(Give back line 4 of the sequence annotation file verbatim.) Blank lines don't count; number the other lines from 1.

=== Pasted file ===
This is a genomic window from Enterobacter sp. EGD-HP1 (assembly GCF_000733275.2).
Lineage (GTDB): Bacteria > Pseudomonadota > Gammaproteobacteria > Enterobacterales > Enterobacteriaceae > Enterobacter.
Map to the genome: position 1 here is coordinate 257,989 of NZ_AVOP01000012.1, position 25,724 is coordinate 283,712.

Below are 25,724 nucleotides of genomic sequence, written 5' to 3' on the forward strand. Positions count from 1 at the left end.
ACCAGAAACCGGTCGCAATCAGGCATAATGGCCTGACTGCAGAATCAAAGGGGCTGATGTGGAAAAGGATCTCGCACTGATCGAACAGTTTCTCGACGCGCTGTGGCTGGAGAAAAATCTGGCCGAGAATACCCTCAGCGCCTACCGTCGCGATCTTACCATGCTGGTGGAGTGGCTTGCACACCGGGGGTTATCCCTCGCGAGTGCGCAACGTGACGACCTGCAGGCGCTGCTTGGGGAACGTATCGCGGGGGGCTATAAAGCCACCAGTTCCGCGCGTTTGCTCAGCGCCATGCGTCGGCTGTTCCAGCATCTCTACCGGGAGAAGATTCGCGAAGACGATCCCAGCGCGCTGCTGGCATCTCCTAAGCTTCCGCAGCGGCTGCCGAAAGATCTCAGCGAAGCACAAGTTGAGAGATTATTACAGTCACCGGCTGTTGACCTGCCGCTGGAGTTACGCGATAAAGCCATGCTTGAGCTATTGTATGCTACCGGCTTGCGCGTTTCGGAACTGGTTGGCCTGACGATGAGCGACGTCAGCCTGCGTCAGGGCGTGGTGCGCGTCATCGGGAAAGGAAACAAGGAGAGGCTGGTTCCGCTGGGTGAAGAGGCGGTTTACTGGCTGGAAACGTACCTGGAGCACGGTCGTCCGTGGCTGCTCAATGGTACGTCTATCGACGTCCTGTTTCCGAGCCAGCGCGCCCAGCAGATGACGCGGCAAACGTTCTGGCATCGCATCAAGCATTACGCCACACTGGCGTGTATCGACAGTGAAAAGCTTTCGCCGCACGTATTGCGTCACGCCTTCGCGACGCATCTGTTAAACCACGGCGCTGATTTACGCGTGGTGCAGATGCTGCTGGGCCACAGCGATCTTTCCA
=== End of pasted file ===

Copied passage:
Below are 25,724 nucleotides of genomic sequence, written 5' to 3' on the forward strand. Positions count from 1 at the left end.